Given that people who do not answer their phone or cannot be reached may hold very different opinions than those who do, pollsters worry that they are reaching increasingly less representative samples of the public, potentially skewing a poll's results, Zukin says.

The most obvious upshot of these diminishing returns is that it has become much more expensive to run a political campaign. Reaching distracted TV viewers with an ad 12 times obviously costs more than reaching them five times. Similarly, calling 6,000 phone numbers to get a few hundred useable responses -- as many pollsters do -- is costlier than a conducting a poll that elicits a more efficient response. Political consultants compare rising media costs to an arms race, as ever-greater sums produce messages that reach fewer and fewer eyes and ears.

Media costs are by far the biggest single expenditure for the two major-party presidential campaigns. Advertising and promotion of all types accounted for about 60 percent of President Bush's record spending of $129.8 million, and about 48 percent of Kerry's $88.7 million through the end of April, according to Federal Election Commission figures.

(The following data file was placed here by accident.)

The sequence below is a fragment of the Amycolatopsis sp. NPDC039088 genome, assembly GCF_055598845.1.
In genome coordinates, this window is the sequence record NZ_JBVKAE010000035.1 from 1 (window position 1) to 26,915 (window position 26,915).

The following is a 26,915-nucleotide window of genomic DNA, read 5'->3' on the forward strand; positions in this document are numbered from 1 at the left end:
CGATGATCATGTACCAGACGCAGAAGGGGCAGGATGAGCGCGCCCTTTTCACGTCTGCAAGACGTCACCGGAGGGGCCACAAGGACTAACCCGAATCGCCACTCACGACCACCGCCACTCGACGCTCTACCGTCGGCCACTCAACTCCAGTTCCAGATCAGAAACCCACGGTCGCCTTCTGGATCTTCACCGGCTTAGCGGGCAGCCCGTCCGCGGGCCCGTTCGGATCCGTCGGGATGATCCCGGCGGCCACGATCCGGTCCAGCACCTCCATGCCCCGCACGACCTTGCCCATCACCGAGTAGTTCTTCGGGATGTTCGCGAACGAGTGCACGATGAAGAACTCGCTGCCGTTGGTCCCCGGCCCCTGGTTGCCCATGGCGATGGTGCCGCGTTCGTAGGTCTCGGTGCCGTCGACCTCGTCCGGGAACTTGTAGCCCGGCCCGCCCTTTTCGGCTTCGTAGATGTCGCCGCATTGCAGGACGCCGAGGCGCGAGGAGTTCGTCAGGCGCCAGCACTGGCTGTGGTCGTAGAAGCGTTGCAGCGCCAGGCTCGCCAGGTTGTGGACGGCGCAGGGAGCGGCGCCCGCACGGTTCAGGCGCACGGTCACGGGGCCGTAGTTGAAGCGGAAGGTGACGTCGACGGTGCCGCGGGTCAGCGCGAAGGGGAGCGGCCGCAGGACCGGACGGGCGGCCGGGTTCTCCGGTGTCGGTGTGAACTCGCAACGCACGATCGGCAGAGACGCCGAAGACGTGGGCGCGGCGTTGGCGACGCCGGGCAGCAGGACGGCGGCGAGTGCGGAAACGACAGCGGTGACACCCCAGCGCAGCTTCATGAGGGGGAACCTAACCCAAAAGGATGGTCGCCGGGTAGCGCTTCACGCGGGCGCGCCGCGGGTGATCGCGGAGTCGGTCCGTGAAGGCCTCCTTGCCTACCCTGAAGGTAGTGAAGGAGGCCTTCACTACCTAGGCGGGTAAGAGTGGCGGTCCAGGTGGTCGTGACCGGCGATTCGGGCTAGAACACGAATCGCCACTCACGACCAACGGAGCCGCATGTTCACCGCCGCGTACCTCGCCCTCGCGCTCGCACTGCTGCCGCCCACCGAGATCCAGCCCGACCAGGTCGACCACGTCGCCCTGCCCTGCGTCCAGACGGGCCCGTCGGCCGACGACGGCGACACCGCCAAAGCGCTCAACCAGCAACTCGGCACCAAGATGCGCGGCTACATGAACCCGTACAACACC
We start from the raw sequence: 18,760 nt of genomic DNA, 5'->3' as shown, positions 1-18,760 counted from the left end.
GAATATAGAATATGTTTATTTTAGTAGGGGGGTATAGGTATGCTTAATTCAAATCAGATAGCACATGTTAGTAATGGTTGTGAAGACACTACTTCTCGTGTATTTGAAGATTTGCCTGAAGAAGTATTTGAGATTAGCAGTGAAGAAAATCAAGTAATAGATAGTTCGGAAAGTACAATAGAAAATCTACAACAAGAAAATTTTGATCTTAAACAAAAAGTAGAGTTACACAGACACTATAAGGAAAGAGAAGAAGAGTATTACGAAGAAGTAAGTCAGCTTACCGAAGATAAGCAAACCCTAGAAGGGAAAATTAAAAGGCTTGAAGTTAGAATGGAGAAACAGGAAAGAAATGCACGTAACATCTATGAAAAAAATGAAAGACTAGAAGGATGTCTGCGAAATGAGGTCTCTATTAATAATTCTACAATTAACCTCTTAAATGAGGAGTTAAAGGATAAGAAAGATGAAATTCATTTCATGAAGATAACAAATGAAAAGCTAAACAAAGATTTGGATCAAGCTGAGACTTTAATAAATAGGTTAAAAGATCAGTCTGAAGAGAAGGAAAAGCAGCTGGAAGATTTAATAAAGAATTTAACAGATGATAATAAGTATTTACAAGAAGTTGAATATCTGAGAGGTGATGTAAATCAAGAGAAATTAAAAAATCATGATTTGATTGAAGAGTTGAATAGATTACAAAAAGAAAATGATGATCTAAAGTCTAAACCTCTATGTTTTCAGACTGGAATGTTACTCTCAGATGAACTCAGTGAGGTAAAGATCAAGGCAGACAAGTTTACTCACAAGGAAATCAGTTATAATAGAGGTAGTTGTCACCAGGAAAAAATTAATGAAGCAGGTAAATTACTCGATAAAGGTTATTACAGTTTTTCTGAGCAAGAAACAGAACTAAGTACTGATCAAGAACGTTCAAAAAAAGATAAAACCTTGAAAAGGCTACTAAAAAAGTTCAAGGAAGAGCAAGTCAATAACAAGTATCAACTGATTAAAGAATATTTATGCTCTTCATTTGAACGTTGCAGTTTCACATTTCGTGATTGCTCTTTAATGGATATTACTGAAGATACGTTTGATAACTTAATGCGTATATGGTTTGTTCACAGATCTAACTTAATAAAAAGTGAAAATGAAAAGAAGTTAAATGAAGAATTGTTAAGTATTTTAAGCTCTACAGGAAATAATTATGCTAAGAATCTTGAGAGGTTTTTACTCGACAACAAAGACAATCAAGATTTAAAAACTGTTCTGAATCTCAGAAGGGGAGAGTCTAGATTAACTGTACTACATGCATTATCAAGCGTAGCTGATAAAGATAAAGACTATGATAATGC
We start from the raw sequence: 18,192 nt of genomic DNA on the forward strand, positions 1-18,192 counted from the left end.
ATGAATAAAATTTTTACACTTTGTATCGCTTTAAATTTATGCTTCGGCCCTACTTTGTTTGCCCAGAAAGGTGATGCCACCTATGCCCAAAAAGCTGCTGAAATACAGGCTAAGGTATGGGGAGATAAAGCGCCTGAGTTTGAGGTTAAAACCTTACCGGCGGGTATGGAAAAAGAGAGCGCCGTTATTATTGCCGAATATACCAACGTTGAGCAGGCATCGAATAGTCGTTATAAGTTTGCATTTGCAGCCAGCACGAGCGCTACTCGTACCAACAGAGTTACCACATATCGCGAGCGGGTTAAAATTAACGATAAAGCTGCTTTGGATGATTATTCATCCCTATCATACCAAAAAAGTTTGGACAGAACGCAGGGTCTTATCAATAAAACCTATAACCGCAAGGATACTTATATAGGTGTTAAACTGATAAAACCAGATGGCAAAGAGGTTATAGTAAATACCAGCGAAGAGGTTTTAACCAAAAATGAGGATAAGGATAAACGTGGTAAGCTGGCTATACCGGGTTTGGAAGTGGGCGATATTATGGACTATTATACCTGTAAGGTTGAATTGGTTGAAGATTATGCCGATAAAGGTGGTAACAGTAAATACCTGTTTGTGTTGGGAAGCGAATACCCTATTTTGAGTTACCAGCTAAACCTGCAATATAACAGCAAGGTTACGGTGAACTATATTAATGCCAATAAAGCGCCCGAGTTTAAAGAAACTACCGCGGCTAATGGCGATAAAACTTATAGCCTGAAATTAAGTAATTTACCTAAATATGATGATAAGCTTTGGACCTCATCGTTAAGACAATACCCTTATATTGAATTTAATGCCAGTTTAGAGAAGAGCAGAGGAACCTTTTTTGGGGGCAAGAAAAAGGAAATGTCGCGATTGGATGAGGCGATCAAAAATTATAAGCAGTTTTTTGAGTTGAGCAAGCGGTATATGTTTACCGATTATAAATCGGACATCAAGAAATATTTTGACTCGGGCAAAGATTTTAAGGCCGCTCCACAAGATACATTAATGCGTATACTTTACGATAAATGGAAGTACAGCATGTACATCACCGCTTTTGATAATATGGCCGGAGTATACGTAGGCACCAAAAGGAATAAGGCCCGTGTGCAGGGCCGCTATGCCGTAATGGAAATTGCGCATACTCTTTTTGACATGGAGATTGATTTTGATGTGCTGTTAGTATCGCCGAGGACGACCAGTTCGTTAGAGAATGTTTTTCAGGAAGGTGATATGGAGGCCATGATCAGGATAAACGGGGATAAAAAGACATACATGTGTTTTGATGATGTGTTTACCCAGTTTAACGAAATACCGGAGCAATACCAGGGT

The fragmenting of the mass audiences into smaller splinters has fueled a countertrend: "niche" ads that play to narrow subgroups of voters, or to those in a discrete geographic area. Political consultant Tad Devine, another Kerry adviser, recalled producing an anti-development commercial for a gubernatorial candidate not long ago that ran only on a cable TV system in a county where anti-development sentiment was high. Devine points out that such targeting, or "audience segmentation," is more feasible, thanks to increased media specialization. Cable networks, for example, aim at narrow segments, such as young female viewers, and there are Web pages for every conceivable interest. "If you want to reach a certain demographic group, you can do it now in a way you couldn't before," he says.

The ad-buying patterns of the Bush and Kerry campaigns reflect this to some extent. Devine estimates that 85 percent of the approximately $80 million poured into TV ads by the two campaigns so far has been directed at a relatively small number of potential voters -- those in about 18 states considered up for grabs. A far smaller amount, about $7 million, has been spent on national cable networks, which have low ratings.

This means that a relatively small portion of the electorate is being bombarded with messages -- while the majority outside the critical "swing" states probably has not seen a single presidential commercial.